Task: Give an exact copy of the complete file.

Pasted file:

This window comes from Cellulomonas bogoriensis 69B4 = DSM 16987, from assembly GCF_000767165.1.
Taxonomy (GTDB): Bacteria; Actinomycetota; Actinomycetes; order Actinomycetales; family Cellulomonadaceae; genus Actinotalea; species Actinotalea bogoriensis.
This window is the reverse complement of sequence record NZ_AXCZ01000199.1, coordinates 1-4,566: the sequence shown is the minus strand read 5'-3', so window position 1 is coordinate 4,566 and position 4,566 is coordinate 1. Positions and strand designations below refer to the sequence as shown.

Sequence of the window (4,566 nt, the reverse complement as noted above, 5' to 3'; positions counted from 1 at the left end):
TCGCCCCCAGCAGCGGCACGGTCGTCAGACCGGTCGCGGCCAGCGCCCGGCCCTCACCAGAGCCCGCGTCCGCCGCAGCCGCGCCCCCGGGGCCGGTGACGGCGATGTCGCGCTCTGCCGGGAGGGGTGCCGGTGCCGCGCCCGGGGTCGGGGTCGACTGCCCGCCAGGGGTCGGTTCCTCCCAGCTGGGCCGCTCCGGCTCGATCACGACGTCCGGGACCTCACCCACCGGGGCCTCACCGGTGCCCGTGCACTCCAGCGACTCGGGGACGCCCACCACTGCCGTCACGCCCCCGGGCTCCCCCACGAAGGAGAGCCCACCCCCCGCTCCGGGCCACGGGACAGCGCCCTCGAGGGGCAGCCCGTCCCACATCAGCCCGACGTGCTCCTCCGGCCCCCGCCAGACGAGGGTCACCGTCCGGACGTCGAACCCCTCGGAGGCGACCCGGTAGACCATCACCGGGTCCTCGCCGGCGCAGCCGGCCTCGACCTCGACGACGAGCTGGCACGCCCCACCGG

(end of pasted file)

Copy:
This window comes from Cellulomonas bogoriensis 69B4 = DSM 16987, from assembly GCF_000767165.1.
Taxonomy (GTDB): Bacteria; Actinomycetota; Actinomycetes; order Actinomycetales; family Cellulomonadaceae; genus Actinotalea; species Actinotalea bogoriensis.
This window is the reverse complement of sequence record NZ_AXCZ01000199.1, coordinates 1-4,566: the sequence shown is the minus strand read 5'-3', so window position 1 is coordinate 4,566 and position 4,566 is coordinate 1. Positions and strand designations below refer to the sequence as shown.

Sequence of the window (4,566 nt, the reverse complement as noted above, 5' to 3'; positions counted from 1 at the left end):
TCGCCCCCAGCAGCGGCACGGTCGTCAGACCGGTCGCGGCCAGCGCCCGGCCCTCACCAGAGCCCGCGTCCGCCGCAGCCGCGCCCCCGGGGCCGGTGACGGCGATGTCGCGCTCTGCCGGGAGGGGTGCCGGTGCCGCGCCCGGGGTCGGGGTCGACTGCCCGCCAGGGGTCGGTTCCTCCCAGCTGGGCCGCTCCGGCTCGATCACGACGTCCGGGACCTCACCCACCGGGGCCTCACCGGTGCCCGTGCACTCCAGCGACTCGGGGACGCCCACCACTGCCGTCACGCCCCCGGGCTCCCCCACGAAGGAGAGCCCACCCCCCGCTCCGGGCCACGGGACAGCGCCCTCGAGGGGCAGCCCGTCCCACATCAGCCCGACGTGCTCCTCCGGCCCCCGCCAGACGAGGGTCACCGTCCGGACGTCGAACCCCTCGGAGGCGACCCGGTAGACCATCACCGGGTCCTCGCCGGCGCAGCCGGCCTCGACCTCGACGACGAGCTGGCACGCCCCACCGG